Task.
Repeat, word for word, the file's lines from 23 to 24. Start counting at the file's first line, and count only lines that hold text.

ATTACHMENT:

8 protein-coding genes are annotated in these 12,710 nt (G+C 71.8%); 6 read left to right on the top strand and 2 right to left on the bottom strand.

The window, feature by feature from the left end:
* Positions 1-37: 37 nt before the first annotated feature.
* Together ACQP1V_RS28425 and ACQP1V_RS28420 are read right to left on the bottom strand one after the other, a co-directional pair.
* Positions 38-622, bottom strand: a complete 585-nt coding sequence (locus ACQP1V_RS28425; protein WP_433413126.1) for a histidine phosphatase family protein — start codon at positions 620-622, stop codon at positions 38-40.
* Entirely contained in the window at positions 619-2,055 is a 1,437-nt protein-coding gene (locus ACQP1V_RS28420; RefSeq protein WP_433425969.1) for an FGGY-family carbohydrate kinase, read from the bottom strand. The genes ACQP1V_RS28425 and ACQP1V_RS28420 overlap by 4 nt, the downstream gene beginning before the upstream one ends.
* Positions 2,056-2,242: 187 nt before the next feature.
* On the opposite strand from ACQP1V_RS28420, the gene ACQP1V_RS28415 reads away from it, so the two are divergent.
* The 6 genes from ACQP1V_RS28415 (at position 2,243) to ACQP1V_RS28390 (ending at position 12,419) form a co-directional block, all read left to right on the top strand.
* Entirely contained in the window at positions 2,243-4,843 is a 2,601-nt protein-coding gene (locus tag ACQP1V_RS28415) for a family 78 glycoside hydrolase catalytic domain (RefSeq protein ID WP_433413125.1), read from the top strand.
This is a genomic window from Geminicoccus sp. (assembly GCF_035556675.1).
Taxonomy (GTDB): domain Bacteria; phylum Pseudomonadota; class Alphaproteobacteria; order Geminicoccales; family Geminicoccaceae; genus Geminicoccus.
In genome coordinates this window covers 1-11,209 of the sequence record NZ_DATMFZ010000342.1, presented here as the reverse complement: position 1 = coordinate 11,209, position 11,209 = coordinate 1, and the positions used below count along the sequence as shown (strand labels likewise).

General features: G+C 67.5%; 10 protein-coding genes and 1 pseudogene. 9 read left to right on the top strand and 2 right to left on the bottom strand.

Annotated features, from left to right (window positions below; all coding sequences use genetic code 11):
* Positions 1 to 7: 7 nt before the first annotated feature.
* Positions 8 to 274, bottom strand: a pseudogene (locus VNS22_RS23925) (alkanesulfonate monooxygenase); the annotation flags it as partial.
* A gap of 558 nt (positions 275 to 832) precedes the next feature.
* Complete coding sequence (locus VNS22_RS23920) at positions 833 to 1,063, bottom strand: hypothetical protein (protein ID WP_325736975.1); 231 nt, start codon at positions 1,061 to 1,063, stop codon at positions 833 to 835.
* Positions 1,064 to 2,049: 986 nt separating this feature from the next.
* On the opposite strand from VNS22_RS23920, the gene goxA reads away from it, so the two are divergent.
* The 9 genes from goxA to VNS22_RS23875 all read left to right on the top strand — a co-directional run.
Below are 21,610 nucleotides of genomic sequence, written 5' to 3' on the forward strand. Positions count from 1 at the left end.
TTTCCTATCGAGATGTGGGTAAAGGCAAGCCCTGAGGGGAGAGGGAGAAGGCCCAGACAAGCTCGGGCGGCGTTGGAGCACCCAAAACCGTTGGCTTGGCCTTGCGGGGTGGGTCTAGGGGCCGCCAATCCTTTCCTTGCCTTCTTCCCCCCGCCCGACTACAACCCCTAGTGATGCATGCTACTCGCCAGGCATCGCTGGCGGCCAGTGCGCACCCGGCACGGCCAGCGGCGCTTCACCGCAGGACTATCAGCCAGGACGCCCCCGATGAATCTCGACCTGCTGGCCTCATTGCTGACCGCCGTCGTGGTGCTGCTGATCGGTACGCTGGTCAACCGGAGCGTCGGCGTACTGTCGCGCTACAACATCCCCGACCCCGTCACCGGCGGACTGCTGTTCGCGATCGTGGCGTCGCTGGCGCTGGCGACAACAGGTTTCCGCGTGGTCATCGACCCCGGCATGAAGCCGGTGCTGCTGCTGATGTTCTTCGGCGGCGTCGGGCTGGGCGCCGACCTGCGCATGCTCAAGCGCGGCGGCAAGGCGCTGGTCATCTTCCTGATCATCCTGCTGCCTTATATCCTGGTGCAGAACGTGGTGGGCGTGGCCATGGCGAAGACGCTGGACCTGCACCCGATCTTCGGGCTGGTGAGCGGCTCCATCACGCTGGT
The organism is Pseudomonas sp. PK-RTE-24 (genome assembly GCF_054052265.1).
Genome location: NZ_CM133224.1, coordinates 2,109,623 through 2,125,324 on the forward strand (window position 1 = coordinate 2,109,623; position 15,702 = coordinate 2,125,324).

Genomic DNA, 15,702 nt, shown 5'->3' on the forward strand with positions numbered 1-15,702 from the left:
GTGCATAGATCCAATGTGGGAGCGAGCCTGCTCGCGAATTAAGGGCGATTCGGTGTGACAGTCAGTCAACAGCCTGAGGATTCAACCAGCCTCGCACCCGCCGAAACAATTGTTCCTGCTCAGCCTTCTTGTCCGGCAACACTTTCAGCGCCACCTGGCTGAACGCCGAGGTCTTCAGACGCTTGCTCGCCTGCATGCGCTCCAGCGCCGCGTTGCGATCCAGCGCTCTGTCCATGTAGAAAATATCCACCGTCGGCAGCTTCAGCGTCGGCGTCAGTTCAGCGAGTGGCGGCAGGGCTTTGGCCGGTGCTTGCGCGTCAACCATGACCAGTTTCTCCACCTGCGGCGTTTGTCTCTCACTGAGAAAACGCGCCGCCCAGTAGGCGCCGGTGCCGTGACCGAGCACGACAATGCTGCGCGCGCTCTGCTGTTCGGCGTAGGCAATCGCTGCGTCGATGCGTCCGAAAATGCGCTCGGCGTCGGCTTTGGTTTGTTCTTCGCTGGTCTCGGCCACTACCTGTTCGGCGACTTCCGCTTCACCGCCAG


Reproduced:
Below are 21,610 nucleotides of genomic sequence, written 5' to 3' on the forward strand. Positions count from 1 at the left end.
TTTCCTATCGAGATGTGGGTAAAGGCAAGCCCTGAGGGGAGAGGGAGAAGGCCCAGACAAGCTCGGGCGGCGTTGGAGCACCCAAAACCGTTGGCTTGGCCTTGCGGGGTGGGTCTAGGGGCCGCCAATCCTTTCCTTGCCTTCTTCCCCCCGCCCGACTACAACCCCTAGTGATGCATGCTACTCGCCAGGCATCGCTGGCGGCCAGTGCGCACCCGGCACGGCCAGCGGCGCTTCACCGCAGGACTATCAGCCAGGACGCCCCCGATGAATCTCGACCTGCTGGCCTCATTGCTGACCGCCGTCGTGGTGCTGCTGATCGGTACGCTGGTCAACCGGAGCGTCGGCGTACTGTCGCGCTACAACATCCCCGACCCCGTCACCGGCGGACTGCTGTTCGCGATCGTGGCGTCGCTGGCGCTGGCGACAACAGGTTTCCGCGTGGTCATCGACCCCGGCATGAAGCCGGTGCTGCTGCTGATGTTCTTCGGCGGCGTCGGGCTGGGCGCCGACCTGCGCATGCTCAAGCGCGGCGGCAAGGCGCTGGTCATCTTCCTGATCATCCTGCTGCCTTATATCCTGGTGCAGAACGTGGTGGGCGTGGCCATGGCGAAGACGCTGGACCTGCACCCGATCTTCGGGCTGGTGAGCGGCTCCATCACGCTGGT